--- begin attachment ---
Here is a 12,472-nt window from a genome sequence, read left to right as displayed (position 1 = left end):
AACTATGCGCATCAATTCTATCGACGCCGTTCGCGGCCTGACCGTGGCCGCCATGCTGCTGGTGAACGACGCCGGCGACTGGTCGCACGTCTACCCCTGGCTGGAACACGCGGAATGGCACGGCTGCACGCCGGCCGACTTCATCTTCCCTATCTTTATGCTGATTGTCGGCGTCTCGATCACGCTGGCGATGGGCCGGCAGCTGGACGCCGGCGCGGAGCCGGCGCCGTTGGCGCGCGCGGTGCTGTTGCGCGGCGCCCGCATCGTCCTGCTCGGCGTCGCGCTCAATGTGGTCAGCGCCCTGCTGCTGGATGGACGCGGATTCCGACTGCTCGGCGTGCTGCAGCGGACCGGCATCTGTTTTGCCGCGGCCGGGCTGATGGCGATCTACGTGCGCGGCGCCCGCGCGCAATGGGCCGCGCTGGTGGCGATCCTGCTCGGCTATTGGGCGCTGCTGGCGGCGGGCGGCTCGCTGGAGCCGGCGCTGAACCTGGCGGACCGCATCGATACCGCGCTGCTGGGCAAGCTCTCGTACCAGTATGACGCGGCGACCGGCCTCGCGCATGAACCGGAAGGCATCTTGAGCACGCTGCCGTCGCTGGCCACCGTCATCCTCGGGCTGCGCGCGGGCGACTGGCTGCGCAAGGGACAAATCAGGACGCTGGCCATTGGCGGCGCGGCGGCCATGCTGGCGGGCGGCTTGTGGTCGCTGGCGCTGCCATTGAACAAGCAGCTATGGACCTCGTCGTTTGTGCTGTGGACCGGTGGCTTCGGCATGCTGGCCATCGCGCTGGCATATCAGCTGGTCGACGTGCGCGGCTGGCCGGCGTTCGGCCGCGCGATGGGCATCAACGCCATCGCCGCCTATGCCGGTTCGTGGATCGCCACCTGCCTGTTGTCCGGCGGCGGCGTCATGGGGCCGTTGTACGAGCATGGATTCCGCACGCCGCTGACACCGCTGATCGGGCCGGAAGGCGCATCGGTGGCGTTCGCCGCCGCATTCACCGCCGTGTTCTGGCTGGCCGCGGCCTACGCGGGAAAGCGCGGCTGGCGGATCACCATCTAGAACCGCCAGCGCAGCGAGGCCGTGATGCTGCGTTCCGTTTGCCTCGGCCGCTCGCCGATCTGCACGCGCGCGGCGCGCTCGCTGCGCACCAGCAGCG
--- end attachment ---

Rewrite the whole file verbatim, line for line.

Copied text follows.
Here is a 12,472-nt window from a genome sequence, read left to right as displayed (position 1 = left end):
AACTATGCGCATCAATTCTATCGACGCCGTTCGCGGCCTGACCGTGGCCGCCATGCTGCTGGTGAACGACGCCGGCGACTGGTCGCACGTCTACCCCTGGCTGGAACACGCGGAATGGCACGGCTGCACGCCGGCCGACTTCATCTTCCCTATCTTTATGCTGATTGTCGGCGTCTCGATCACGCTGGCGATGGGCCGGCAGCTGGACGCCGGCGCGGAGCCGGCGCCGTTGGCGCGCGCGGTGCTGTTGCGCGGCGCCCGCATCGTCCTGCTCGGCGTCGCGCTCAATGTGGTCAGCGCCCTGCTGCTGGATGGACGCGGATTCCGACTGCTCGGCGTGCTGCAGCGGACCGGCATCTGTTTTGCCGCGGCCGGGCTGATGGCGATCTACGTGCGCGGCGCCCGCGCGCAATGGGCCGCGCTGGTGGCGATCCTGCTCGGCTATTGGGCGCTGCTGGCGGCGGGCGGCTCGCTGGAGCCGGCGCTGAACCTGGCGGACCGCATCGATACCGCGCTGCTGGGCAAGCTCTCGTACCAGTATGACGCGGCGACCGGCCTCGCGCATGAACCGGAAGGCATCTTGAGCACGCTGCCGTCGCTGGCCACCGTCATCCTCGGGCTGCGCGCGGGCGACTGGCTGCGCAAGGGACAAATCAGGACGCTGGCCATTGGCGGCGCGGCGGCCATGCTGGCGGGCGGCTTGTGGTCGCTGGCGCTGCCATTGAACAAGCAGCTATGGACCTCGTCGTTTGTGCTGTGGACCGGTGGCTTCGGCATGCTGGCCATCGCGCTGGCATATCAGCTGGTCGACGTGCGCGGCTGGCCGGCGTTCGGCCGCGCGATGGGCATCAACGCCATCGCCGCCTATGCCGGTTCGTGGATCGCCACCTGCCTGTTGTCCGGCGGCGGCGTCATGGGGCCGTTGTACGAGCATGGATTCCGCACGCCGCTGACACCGCTGATCGGGCCGGAAGGCGCATCGGTGGCGTTCGCCGCCGCATTCACCGCCGTGTTCTGGCTGGCCGCGGCCTACGCGGGAAAGCGCGGCTGGCGGATCACCATCTAGAACCGCCAGCGCAGCGAGGCCGTGATGCTGCGTTCCGTTTGCCTCGGCCGCTCGCCGATCTGCACGCGCGCGGCGCGCTCGCTGCGCACCAGCAGCG